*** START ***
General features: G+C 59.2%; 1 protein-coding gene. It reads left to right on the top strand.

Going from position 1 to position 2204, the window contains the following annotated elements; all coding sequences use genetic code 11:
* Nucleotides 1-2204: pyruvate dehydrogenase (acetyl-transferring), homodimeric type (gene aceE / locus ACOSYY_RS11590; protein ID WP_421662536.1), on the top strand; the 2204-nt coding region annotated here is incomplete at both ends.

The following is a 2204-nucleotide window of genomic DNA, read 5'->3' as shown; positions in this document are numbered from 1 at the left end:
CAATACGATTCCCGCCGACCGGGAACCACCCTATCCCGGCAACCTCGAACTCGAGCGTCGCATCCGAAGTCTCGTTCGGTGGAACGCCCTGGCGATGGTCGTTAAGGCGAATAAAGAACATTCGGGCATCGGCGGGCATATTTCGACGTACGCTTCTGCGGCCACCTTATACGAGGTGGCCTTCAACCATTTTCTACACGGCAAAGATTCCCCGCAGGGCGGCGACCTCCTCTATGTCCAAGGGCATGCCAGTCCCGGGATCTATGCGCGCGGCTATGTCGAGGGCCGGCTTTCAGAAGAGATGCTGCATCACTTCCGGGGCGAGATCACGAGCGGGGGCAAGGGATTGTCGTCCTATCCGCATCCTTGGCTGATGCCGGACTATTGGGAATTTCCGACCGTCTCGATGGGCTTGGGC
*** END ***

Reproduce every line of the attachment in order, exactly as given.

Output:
General features: G+C 59.2%; 1 protein-coding gene. It reads left to right on the top strand.

Going from position 1 to position 2204, the window contains the following annotated elements; all coding sequences use genetic code 11:
* Nucleotides 1-2204: pyruvate dehydrogenase (acetyl-transferring), homodimeric type (gene aceE / locus ACOSYY_RS11590; protein ID WP_421662536.1), on the top strand; the 2204-nt coding region annotated here is incomplete at both ends.

The following is a 2204-nucleotide window of genomic DNA, read 5'->3' as shown; positions in this document are numbered from 1 at the left end:
CAATACGATTCCCGCCGACCGGGAACCACCCTATCCCGGCAACCTCGAACTCGAGCGTCGCATCCGAAGTCTCGTTCGGTGGAACGCCCTGGCGATGGTCGTTAAGGCGAATAAAGAACATTCGGGCATCGGCGGGCATATTTCGACGTACGCTTCTGCGGCCACCTTATACGAGGTGGCCTTCAACCATTTTCTACACGGCAAAGATTCCCCGCAGGGCGGCGACCTCCTCTATGTCCAAGGGCATGCCAGTCCCGGGATCTATGCGCGCGGCTATGTCGAGGGCCGGCTTTCAGAAGAGATGCTGCATCACTTCCGGGGCGAGATCACGAGCGGGGGCAAGGGATTGTCGTCCTATCCGCATCCTTGGCTGATGCCGGACTATTGGGAATTTCCGACCGTCTCGATGGGCTTGGGC